Historic Institution Focused on the Future

 Published in the Washington Post in January 2008

Historic Institution Focused on the Future

By Congresswoman Doris O. Matsui, California's 5th Congressional District

In less than a year, the Smithsonian Institution has undergone one of the most striking transformations in its 161-year history. Since March, two short months after Speaker Nancy Pelosi appointed me to the Board of Regents, the Board has embarked on an ambitious and comprehensive reform of its oversight.  We have cultivated a plan to create a top-to-bottom culture of accountability. 

That is why it was so disappointing to read the recent Washington Post Op-Ed by Pablo Eisenberg that asserted that the Smithsonian has not "moved decisively to implement the necessary changes."  (Same Old Smithsonian, 1/14.) 

I believe a more in-depth look at what the Board has accomplished and our future plans will quell critics' concerns.  First and foremost, the Smithsonian has publicly acknowledged its failures.  We moved quickly and decisively to begin to fix its problems, open its inner dealings to greater public scrutiny and install new management-a dramatic transformation, particularly for an institution of this size. 

The Regents have been working with Acting Secretary Cristi• n Samper to reform the Smithsonian. We are adhering to federal travel and expense procedures, and the Institution is now conducting a review of the travel expenses of all museum directors and senior staff. To avoid even the appearance of a conflict of interest, we now prohibit senior executives from serving on corporate boards. Five of the top six senior executive positions are now occupied by new people. This Spring, the Board of Regents will name a permanent Secretary of the Smithsonian who will build on these changes and lead a rejuvenated Institution.

Last summer, both the Independent Review Committee (IRC) and our own Governance Committee identified weak oversight and management policies. In response, the Board committed itself to vigorously implementing the recommendations of both groups and to further review of the Institution.

We created a new position, separate from the role of chancellor, for a chair of the Board of Regents. We established an independent staff office that reports solely to the Regents. The critical gatekeepers of the Smithsonian-the general counsel, the chief financial officer and the inspector general-have direct access to the Board.  Regents participated in eight Board meetings last year, plus many more in connection with the Board's seven standing committees whose members include both Regents and dedicated outside experts. These outside experts have also allowed the Regents to hear from many voices regarding critical issues. 

During the past ten months, we have lived by Justice Brandeis' maxim that "sunlight is the best disinfectant."  The minutes of our meetings are on our Web site for all to see. While there, interested parties can review various reports, policies, bylaws, biographies, financial statements, and detailed scorecards of our progress on governance reform. All help explain how the Smithsonian works and underscore our commitment to transparency.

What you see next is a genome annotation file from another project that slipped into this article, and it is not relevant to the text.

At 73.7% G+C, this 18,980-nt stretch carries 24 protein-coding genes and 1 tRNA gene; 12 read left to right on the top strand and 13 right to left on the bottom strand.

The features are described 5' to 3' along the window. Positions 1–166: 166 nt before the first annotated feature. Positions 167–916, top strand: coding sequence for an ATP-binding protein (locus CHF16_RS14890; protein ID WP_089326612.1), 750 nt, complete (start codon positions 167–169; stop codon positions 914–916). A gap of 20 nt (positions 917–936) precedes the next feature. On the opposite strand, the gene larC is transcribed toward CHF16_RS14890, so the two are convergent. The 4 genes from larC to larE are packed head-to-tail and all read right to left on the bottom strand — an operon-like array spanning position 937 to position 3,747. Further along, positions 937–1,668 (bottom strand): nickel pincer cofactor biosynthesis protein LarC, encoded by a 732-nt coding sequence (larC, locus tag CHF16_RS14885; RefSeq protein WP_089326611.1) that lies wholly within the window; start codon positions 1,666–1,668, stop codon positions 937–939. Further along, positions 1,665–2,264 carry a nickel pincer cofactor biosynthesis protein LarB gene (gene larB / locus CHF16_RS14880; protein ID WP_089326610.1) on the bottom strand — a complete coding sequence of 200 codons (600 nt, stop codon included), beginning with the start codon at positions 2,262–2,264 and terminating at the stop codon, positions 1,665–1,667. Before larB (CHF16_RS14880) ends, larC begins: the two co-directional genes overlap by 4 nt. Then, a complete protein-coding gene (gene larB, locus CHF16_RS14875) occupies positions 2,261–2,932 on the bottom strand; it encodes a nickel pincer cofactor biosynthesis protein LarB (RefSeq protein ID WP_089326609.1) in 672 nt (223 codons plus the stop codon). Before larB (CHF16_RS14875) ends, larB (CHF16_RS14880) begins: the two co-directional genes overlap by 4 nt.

The Smithsonian has come a long way, but the reforms are not done. The Board of Regents is committed to confronting and resolving all of the issues identified by the IRC and the Governance Committee.  This month, the Board will be reviewing a new code of ethics, as well as addressing controversial issues such as the size, composition and structure of the board itself.  

During this challenging period, one thing has remained unchanged. In spite of the turmoil at the top, more than 6,000 dedicated Smithsonian employees and more than 6,000 loyal volunteers have continued their work to make the 19 museums and nine research centers of the Smithsonian places that continue to educate and inspire.

More than 24 million people from across the nation and around the world came to the Smithsonian last year, and we opened 35 extraordinary exhibitions. In addition, through our Traveling Exhibition Service, we reached 5 million more people in towns across the country. The spectacular Robert and Arlene Kogod Courtyard opened at the Smithsonian's National Portrait Gallery and Smithsonian American Art Museum. This year, we will open Ocean Hall at the National Museum of Natural History, and a transformed National Museum of American History will reopen with a new home for the Star-Spangled Banner.

We rightfully live in an era of high expectations and increased scrutiny of our nation's great public and private institutions. By adopting the Regents' Governance Committee's recommendations, the Smithsonian accepted guiding principles that include operating as a public trust, following only the highest ethical standards, and conducting business with an increased ethos of transparency.  The Board of Regents and the Smithsonian staff are committed towards implementing these principles in all areas of the Institution. 

Mr. Eisenberg did highlight something that we all know and agree on, "The Smithsonian is loved by the millions of Americans who visit its facilities free of charge and is admired overseas as one of the great American icons. It deserves this nation's whole-hearted support."

I can say with conviction that every day, the Smithsonian is working to be more worthy of that support.  802 words

Congresswoman Matsui sits on the Smithsonian Board of Regents and on the Smithsonian Governance Committee.